Picture of athlete cycling

Open Access research with a real impact on health...

The Strathprints institutional repository is a digital archive of University of Strathclyde's Open Access research outputs. Strathprints provides access to thousands of Open Access research papers by Strathclyde researchers, including by researchers from the Physical Activity for Health Group based within the School of Psychological Sciences & Health. Research here seeks to better understand how and why physical activity improves health, gain a better understanding of the amount, intensity, and type of physical activity needed for health benefits, and evaluate the effect of interventions to promote physical activity.

Explore open research content by Physical Activity for Health...

Updated opacities from the Opacity Project

Badnell, N.R. and Bautista, M.A. and Butler, K. and Delahaye, F. and Mendoza, C. and Palmeri, P. and Zeippen, C.J. and Seaton, M.J. (2005) Updated opacities from the Opacity Project. Monthly Notices of the Royal Astronomical Society, 360 (2). pp. 458-464. ISSN 0035-8711

[img]
Preview
PDF (strathprints002984.pdf)
strathprints002984.pdf - Accepted Author Manuscript

Download (270kB) | Preview

Abstract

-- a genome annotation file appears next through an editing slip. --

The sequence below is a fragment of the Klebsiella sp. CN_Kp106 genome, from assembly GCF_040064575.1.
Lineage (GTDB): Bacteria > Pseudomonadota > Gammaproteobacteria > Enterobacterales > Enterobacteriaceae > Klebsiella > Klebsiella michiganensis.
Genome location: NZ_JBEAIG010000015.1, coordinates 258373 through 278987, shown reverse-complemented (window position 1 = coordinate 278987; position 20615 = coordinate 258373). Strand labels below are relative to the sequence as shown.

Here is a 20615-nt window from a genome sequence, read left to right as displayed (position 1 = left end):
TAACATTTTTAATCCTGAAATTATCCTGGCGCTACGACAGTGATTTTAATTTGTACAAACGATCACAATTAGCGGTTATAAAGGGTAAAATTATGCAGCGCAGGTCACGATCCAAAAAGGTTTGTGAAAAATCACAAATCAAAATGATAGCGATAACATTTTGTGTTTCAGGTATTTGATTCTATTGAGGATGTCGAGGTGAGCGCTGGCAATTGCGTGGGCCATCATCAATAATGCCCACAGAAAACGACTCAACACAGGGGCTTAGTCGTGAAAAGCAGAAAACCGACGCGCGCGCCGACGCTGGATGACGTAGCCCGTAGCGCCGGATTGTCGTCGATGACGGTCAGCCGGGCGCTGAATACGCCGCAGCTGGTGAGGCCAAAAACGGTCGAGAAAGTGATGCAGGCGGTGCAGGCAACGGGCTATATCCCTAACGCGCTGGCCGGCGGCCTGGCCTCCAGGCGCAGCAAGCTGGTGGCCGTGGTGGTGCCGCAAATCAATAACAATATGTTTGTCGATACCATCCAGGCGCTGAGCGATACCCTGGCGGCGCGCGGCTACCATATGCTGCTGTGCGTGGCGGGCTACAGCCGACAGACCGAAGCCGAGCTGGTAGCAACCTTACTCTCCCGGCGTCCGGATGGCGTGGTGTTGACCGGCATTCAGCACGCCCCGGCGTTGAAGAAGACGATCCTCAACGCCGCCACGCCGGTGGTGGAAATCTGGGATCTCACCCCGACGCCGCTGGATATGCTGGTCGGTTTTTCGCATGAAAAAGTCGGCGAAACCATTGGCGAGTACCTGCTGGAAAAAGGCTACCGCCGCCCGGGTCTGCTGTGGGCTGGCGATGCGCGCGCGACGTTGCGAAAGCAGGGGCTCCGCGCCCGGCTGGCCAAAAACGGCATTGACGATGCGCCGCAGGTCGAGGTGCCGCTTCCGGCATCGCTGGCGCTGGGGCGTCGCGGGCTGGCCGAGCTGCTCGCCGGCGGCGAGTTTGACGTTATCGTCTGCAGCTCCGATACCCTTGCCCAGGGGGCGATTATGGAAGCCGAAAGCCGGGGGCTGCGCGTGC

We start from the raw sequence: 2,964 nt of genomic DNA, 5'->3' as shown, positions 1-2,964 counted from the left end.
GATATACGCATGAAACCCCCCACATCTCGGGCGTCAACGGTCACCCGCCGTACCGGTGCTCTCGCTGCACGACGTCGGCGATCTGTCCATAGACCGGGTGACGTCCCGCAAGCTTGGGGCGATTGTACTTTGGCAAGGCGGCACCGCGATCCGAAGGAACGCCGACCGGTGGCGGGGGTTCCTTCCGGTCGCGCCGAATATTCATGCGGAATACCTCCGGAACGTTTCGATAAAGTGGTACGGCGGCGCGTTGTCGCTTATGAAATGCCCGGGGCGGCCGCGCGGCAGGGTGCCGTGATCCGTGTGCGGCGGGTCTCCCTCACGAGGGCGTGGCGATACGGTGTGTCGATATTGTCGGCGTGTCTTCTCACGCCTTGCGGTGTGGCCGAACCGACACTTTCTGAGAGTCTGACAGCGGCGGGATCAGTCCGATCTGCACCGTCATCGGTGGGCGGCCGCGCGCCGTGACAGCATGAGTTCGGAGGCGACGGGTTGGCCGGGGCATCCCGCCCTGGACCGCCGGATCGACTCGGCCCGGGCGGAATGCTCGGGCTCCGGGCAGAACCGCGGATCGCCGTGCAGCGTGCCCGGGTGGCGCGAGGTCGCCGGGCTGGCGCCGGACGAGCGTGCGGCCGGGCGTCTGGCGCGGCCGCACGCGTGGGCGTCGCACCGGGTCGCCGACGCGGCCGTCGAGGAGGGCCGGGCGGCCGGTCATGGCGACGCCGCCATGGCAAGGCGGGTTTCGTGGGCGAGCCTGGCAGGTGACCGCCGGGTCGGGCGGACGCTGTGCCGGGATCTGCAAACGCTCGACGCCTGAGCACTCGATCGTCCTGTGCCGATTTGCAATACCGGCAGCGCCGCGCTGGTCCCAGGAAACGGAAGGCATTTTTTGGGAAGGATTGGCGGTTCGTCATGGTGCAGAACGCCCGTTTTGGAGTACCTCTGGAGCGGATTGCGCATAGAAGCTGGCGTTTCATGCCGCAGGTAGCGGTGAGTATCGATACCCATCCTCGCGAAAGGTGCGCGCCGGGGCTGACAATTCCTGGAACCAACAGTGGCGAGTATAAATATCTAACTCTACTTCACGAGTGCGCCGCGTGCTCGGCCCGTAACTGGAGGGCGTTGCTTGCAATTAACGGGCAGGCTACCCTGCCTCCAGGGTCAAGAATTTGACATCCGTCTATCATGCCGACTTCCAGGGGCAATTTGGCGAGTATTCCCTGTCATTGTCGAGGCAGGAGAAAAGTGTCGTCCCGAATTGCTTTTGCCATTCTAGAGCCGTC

Using the code autostructure, extensive calculations of inner-shell atomic data have been made for the chemical elements He, C, N, O, Ne, Na, Mg, Al, Si, S, Ar, Ca, Cr, Mn, Fe and Ni. The results are used to obtain updated opacities from the Opacity Project (OP). A number of other improvements on earlier work have also been included. Rosseland-mean opacities from the OP are compared with those from OPAL. Differences of 5-10 per cent occur. The OP gives the 'Z-bump', at log(T) 5.2, to be shifted to slightly higher temperatures. The opacities from the OP, as functions of temperature and density, are smoother than those from OPAL. The accuracy of the integrations used to obtain mean opacities can depend on the frequency mesh used. Tests involving variation of the numbers of frequency points show that for typical chemical mixtures the OP integrations are numerically correct to within 0.1 per cent. The accuracy of the interpolations used to obtain mean opacities for any required values of temperature and density depends on the temperature-density meshes used. Extensive tests show that, for all cases of practical interest, the OP interpolations give results correct to better than 1 per cent. Prior to a number of recent investigations which have indicated a need for downward revisions in the solar abundances of oxygen and other elements, there was good agreement between properties of the Sun deduced from helioseismology and from stellar evolution models calculated using OPAL opacities. The revisions destroy that agreement. In a recent paper, Bahcall et al. argue that the agreement would be restored if opacities for the regions of the Sun with 2 × 106T 5 × 106 K (0.7-0.4 R) were larger than those given by OPAL by about 10 per cent. In the region concerned, the present results from the OP do not differ from those of OPAL by more than 2.5 per cent.